On Seventeen Going Under, Sam Fender’s blistering emotion fills the heart

On Seventeen Going Under, Sam Fender’s blistering emotion fills the heart

Hitting the big time in 2019 must have been a strange experience, given that the next 18 months were in danger of undoing all that momentum. But for Sam Fender, who is back with his second studio album, that time to reflect seems to have done wonders. On Seventeen Going Under, Sam Fender has levelled up. 

Fender, who number one debut Hypersonic Missiles, an album of socially minded pop-rock that cemented him as Tyne and Wear’s premiere Springsteen tribute, winning Critic’s Choice at the Brits along the way and being one of the few artists hand-picked to play socially distanced concerts mid-pandemic, has often drawn on other people’s lives for his songs, exploring toxic masculinity, domestic violence and the perils of small town life in the north.

But Seventeen Going Under is more firmly focused on his own; his teenage years and the struggle as a working class family under a careless government in a neglected town. Thankfully, it is not a Covid-focused album, but the inward gaze we’ve all had to confront during lockdown is sprinkled liberally over it.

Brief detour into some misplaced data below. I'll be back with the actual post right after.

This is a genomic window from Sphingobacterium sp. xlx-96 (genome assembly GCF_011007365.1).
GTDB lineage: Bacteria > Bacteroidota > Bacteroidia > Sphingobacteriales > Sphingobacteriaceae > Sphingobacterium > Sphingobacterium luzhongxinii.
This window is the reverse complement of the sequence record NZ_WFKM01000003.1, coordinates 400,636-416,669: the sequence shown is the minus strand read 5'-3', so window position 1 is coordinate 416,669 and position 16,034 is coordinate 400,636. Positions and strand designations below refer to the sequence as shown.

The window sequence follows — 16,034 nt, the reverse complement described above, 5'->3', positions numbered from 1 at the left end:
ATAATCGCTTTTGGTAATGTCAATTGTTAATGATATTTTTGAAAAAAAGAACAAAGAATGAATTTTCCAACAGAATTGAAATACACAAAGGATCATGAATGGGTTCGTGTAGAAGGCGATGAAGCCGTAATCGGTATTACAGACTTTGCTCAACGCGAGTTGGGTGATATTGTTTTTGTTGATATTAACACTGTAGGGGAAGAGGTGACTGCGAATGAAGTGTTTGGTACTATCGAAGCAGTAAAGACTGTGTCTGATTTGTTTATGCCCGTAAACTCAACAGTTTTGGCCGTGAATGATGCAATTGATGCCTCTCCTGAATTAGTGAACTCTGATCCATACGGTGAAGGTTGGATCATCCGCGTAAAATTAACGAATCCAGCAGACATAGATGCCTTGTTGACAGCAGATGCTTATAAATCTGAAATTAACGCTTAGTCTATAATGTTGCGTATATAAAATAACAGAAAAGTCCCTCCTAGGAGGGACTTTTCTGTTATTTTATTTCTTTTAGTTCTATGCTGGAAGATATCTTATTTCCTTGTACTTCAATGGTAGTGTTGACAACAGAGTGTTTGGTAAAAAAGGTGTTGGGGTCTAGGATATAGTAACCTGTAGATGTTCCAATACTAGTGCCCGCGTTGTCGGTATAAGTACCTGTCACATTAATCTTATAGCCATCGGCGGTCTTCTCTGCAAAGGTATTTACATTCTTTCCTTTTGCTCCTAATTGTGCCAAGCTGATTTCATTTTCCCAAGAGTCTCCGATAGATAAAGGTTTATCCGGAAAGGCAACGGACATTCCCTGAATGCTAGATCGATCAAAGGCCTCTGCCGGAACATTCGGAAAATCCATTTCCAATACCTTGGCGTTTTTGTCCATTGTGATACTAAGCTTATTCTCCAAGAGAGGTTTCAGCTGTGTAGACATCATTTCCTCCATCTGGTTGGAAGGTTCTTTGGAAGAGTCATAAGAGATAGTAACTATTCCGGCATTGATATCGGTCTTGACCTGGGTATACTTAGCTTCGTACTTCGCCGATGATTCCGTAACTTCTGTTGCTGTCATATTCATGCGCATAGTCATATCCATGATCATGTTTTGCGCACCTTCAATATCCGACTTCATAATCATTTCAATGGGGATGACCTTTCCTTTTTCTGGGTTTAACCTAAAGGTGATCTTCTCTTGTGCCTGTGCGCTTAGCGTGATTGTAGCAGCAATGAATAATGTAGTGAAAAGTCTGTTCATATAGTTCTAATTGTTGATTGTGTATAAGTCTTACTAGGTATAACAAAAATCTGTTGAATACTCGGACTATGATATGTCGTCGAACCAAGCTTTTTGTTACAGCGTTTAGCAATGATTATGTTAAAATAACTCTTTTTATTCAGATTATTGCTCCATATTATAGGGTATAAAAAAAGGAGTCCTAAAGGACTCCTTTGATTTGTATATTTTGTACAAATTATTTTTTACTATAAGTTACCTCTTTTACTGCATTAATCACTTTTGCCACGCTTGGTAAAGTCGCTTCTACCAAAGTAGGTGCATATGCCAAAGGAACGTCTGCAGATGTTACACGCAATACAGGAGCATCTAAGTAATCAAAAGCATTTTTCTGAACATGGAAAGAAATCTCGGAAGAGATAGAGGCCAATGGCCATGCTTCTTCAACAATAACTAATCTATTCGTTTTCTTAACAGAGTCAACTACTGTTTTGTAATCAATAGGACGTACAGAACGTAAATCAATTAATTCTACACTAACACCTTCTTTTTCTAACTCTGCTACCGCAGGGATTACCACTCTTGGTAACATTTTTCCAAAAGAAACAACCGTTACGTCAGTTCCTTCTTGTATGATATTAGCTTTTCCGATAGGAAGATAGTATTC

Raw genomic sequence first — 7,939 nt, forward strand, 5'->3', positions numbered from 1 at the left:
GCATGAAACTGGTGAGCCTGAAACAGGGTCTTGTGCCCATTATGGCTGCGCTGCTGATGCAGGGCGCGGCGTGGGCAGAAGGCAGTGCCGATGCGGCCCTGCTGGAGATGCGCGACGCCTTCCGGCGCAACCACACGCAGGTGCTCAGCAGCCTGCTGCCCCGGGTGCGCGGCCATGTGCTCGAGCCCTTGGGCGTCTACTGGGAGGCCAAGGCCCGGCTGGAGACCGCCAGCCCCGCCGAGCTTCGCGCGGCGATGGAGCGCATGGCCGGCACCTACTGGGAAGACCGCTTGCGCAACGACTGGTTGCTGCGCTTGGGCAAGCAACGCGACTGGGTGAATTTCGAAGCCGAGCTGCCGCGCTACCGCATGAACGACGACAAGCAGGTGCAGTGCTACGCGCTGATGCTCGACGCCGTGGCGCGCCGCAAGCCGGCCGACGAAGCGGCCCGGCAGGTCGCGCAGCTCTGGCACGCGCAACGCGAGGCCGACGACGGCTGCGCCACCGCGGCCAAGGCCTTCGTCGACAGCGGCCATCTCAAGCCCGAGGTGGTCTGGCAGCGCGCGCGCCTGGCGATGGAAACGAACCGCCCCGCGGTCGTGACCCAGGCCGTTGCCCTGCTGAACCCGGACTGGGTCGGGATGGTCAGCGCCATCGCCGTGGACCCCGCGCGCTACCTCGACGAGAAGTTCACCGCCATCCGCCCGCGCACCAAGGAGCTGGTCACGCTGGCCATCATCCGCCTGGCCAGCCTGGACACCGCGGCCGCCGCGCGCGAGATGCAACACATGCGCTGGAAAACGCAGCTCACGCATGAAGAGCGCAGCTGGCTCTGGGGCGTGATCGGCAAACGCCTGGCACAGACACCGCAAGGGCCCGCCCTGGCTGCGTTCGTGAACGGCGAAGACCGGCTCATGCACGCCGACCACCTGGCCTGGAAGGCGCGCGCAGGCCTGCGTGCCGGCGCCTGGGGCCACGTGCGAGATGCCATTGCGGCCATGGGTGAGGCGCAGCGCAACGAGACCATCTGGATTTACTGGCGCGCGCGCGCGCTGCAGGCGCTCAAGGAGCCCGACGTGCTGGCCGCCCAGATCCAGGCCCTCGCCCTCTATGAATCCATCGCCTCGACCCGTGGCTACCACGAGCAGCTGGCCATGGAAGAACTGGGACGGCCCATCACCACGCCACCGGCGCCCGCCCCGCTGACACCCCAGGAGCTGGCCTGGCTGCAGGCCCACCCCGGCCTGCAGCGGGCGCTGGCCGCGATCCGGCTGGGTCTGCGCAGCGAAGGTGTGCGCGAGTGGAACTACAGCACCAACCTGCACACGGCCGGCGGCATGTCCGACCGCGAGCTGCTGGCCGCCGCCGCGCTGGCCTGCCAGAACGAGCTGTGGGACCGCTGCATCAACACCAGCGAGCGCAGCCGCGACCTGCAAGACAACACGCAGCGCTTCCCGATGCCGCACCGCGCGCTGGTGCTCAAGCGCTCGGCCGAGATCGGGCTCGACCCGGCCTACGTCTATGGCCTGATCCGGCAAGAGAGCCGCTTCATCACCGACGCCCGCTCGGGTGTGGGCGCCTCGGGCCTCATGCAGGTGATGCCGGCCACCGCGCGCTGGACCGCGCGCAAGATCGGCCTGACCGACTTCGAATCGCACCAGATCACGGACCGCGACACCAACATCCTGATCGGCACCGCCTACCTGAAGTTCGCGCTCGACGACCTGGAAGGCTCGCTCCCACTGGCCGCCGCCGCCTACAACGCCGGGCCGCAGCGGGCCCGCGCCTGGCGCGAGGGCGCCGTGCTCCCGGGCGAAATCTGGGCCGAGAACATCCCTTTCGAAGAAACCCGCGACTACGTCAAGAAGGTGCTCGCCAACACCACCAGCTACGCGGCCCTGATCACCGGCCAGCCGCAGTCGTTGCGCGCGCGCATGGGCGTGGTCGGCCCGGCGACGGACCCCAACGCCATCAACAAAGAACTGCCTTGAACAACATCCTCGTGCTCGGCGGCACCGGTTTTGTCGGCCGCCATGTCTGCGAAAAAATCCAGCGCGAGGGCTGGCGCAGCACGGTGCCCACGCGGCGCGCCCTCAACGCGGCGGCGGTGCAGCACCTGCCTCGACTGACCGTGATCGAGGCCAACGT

It barrels through, Fender’s voice propelling every song forward. He’s always pushing, and cajoling with his vocal lines, always asking for more from himself. The title track pulses with adolescent rage fed by regret over not doing things differently (hitting someone who beat up a friend, for example): it seeps from his strained, gabbling vocal.

“God the kid looks so sad,” he sings of his former self as the music tries to hide the despair, the missed opportunities, with jaunty twinkles and that perfect New Jersey beat. It’s not the only time he sees himself: on “Get You Down” he looks at the pathetic little boy in the mirror repeating the same mistakes as the saxophone wails like a call to the wild. 

“Last To Make It Home” is wine-drunk sad, and “Aye” is a blistering rage against society which makes you want to take to the streets and smash a few windows over the inequalities of modern Britain. The record progresses into something more forgiving; musically it chills out a bit with the sombre “Dying Light” and “Mantra”. The solemn cry that “No one should feel like this” in “Paradigm” gathers its weight from the grubby, hard fought emotion of the life that made the album.

Sam Fender performs at O2 Academy Brixton (Photo: Joseph Okpako/WireImage)

It feels good to have a popular artist whose songs not only fill your heart and twitch your hips but also say things worth hearing; simply being reminded that each number that makes up the statistics we hear in the news is an actual person feels like a worthy use of an album that will be widely heard.

He’s not the only one out there trying to Trojan horse us with our own humanity, but to hear someone doing it via actual melody rather than shouting sixth-form poetry over a cacophonous mess as the trend has been lately (take a bow, Sleaford Mods) hits hardest.

Stream: Aye, Dying Light, Seventeen Going Under